“The absolutely vital thing is to become capable of enjoyment, of living in the present, and of the discipline which this involves” Alan Watts
Developing a new capacity for enjoyment is always a challenge, whether it be a more refined palate, more dexterity, or acquiring new concepts. But Alan speaks not of another mode of sensory enjoyment, but of the very capacity to enjoy. A non-discriminatory capacity to take pleasure in the flow of being.
And this task, developing this capacity, is our birthright.
And it is also a burden. And it is one we must start to carry immediately.
"As the computer and the robot are taking over the activities of thought, we have only two choices. Either we pursue pleasure and entertainment, or we enter into the whole psychological world and see how far, how deeply we can go into it." Jiddu Krishnamurti
It takes no discipline to dream and live in our heads. We are thinking machines, and whether conscious or in the background, our mind never ceases to elaborate and scheme. You may think you’re already in the present moment, and sure you are, but as Zen teacher Kosho Uchiyama says:
“In whatever situation, the present moment is the present moment. And yet, it is possible to lose sight of the present moment, and at that time, it is no longer the present for us”
Try to stay fixed on your nostrils, fixed on the sensation of your breath passing in and out for just one minute. You will notice that staying in the present moment, holding fast here and now, not allowing yourself to be pulled around - is a very strenuous ordeal. There is discipline involved, and as master Jigme Lingpa writes:
“The root of practice is renunciation”
The root of the discipline is letting go. This doesn’t mean giving up your home and becoming a hermit - but giving up your attachments. Not in a dramatic way either, but can you give up, just for a minute, attachment to the five senses? Can you give up attachment to the old habit of following sounds, smells, ideas, and feelings in search of their cause? Can you abide right at the nose and renounce all else?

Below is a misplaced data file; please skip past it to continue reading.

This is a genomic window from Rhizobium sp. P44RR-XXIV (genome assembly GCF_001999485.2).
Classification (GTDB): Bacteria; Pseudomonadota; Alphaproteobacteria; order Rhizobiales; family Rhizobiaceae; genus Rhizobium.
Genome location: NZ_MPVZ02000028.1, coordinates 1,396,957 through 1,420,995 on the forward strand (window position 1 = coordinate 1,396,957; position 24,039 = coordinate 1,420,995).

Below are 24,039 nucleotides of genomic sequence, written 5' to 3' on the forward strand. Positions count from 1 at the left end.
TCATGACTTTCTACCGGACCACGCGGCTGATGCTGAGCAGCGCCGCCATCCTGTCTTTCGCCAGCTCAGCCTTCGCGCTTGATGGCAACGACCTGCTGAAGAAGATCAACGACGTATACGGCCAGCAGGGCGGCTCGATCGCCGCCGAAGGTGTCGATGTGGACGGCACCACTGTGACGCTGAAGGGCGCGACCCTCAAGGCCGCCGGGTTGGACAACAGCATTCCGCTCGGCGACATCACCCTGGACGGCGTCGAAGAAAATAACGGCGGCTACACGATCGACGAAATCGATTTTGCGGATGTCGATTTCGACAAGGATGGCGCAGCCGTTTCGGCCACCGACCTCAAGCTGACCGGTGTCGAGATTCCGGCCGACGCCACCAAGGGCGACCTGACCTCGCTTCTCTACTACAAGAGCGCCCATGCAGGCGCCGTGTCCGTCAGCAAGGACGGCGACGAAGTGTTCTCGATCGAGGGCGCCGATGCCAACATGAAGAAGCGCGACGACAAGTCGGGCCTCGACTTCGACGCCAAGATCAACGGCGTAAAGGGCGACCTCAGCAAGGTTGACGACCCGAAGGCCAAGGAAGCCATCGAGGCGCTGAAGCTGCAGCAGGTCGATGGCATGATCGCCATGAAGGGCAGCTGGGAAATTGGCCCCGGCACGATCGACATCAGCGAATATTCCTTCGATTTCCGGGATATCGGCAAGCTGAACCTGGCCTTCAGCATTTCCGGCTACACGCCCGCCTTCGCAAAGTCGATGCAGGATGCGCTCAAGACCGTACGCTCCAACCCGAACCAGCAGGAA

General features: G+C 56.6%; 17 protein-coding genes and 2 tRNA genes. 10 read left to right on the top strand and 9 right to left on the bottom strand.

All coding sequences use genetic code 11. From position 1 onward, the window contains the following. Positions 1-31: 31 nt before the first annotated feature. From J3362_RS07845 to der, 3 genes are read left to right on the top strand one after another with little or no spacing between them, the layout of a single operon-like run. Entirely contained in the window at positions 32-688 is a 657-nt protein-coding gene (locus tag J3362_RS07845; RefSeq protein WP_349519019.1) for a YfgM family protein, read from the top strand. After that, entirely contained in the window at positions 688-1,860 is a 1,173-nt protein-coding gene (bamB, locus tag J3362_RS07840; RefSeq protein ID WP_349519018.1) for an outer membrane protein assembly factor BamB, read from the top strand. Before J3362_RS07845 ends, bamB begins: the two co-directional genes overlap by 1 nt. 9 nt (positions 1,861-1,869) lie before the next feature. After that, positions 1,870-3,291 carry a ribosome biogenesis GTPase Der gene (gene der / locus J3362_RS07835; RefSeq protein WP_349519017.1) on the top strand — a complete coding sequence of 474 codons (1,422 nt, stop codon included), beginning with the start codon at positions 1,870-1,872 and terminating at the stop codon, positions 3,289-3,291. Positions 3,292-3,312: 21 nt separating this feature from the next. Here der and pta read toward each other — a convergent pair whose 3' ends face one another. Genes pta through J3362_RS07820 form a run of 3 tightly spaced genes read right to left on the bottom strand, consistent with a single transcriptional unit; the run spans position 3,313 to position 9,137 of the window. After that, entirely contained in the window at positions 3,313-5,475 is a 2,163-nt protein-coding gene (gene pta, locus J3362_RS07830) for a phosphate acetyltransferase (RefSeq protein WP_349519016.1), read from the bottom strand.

To develop the capacity to notice the true enjoyment inherent in just this moment is the hardest journey on earth. And as with all hard things, it is a long road.
“And you, when will you begin that long journey into yourself?” -Rumi
And as with all long journeys, it is worthwhile. I would say a particularly valuable pointing, emphasized strongly in the dzogchen tradition, is the distinction between experience and concept.
“You have to watch out for nonsense questions because you have to keep remembering this distinction between experiences and concept. When we go into the realm of concepts many, many things become interesting because each concepts is like a mirror which reflects other concepts and through them we come to live in this hall of representations.” James Low
It is only when we step outside of this hall, that we are able to hold moments with deliberateness. And this is why we must walk the long road - to reawaken our capacity to be in awe of experience. To reawaken the insight of Emily Dickinson that:
“Beauty is not caused. It is”
“Everything passes. Nobody gets anything for keeps. And that’s how we’ve got to live” -Haruki Murakami
Murakami gives us another platitude on impermanence. But, maybe this time, we’ll take it to heart.
It is as it is.
The origin of ‘It is as it is’
Guided Meditation on Tilopa’s Six Essential Points
Sometimes the best quotes are right before your eyes! (Like on your teabag)